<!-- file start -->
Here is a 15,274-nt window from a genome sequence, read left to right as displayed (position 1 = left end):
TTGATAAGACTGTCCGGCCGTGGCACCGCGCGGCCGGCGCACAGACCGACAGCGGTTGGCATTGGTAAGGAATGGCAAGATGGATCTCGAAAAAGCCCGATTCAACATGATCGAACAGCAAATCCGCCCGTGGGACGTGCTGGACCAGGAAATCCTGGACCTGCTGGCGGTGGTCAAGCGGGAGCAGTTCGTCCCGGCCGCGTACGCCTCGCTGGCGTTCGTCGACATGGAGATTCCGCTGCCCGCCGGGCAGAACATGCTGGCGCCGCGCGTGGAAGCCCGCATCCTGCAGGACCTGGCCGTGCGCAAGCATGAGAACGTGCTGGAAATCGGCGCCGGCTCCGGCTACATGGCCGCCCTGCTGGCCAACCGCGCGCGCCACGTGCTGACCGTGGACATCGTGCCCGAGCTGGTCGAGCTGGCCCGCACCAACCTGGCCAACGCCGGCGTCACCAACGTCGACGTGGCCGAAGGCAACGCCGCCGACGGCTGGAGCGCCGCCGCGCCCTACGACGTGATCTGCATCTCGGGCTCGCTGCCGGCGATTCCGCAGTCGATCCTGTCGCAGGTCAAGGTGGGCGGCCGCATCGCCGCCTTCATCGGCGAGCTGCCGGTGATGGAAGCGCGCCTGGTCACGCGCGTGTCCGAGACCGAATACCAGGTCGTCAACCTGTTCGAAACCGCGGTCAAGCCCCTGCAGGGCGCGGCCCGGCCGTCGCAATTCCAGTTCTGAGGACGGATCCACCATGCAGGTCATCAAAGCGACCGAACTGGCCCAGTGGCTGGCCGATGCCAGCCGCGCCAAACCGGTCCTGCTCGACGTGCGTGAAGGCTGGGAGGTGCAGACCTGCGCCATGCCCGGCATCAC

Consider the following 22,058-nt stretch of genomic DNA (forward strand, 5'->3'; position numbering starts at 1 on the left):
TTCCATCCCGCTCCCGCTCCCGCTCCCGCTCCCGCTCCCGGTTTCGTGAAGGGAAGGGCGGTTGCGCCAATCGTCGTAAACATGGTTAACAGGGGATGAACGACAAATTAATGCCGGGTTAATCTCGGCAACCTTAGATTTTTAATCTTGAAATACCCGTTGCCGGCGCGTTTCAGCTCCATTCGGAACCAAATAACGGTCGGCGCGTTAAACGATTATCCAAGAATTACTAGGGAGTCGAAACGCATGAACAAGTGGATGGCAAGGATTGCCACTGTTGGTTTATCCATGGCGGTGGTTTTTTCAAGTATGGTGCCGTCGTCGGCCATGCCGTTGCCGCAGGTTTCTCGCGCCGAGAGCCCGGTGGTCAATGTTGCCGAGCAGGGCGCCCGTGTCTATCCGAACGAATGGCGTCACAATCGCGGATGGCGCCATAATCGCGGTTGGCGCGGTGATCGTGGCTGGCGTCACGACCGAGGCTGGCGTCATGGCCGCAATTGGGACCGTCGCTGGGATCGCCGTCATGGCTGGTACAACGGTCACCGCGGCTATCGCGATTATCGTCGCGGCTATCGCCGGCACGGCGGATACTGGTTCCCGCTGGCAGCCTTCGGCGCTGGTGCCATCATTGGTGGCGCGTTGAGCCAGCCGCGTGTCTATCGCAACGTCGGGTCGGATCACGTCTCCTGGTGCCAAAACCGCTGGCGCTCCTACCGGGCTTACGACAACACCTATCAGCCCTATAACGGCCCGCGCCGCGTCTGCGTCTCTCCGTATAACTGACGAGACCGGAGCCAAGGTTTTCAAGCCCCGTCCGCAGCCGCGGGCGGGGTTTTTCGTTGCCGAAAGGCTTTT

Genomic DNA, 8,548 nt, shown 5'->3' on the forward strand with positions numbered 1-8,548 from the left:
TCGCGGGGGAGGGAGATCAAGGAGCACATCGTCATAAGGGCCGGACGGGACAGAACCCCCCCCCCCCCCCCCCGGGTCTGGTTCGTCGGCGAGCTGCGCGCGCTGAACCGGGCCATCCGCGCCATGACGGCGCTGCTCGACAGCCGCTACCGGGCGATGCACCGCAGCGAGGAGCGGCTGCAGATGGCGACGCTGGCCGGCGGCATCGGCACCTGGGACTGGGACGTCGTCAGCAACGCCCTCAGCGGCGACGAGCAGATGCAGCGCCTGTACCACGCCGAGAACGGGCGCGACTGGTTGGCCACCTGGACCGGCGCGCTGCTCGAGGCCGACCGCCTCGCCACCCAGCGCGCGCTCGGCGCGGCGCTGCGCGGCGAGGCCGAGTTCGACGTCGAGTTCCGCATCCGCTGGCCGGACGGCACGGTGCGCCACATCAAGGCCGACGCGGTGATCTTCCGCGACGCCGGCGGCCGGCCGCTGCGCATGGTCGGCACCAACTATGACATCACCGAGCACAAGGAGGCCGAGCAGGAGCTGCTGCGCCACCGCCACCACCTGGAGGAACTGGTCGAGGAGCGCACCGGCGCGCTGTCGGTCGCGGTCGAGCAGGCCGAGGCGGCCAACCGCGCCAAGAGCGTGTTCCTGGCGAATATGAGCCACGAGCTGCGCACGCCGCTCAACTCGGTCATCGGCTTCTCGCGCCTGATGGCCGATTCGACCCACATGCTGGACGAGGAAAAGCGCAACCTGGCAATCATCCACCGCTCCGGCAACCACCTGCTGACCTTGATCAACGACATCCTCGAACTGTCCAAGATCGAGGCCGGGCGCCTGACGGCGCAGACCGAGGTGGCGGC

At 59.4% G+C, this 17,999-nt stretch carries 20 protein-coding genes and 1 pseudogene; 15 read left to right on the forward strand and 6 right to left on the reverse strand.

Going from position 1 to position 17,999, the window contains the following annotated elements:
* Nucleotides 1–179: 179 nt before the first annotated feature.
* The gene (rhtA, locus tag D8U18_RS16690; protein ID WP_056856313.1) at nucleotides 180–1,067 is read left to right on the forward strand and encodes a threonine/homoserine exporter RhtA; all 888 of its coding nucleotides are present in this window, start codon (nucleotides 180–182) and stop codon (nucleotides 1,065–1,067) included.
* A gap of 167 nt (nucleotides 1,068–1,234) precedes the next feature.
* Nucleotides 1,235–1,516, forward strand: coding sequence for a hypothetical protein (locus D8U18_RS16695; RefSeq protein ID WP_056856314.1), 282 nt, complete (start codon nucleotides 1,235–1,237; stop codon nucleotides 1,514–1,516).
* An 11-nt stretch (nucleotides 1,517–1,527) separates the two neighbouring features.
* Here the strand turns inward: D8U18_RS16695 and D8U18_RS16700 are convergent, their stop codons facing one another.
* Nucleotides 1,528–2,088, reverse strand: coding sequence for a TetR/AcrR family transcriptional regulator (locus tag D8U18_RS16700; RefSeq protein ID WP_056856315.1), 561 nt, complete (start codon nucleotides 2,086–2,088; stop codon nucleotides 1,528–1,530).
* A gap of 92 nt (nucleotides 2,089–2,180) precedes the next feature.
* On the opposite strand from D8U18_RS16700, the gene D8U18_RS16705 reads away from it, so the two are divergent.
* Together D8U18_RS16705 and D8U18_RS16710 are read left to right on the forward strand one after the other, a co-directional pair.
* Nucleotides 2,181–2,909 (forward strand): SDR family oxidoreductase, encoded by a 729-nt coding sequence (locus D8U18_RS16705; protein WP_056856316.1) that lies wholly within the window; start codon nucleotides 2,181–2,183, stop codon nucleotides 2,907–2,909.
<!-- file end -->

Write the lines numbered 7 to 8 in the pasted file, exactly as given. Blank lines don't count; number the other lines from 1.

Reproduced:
At 59.4% G+C, this 17,999-nt stretch carries 20 protein-coding genes and 1 pseudogene; 15 read left to right on the forward strand and 6 right to left on the reverse strand.

Going from position 1 to position 17,999, the window contains the following annotated elements: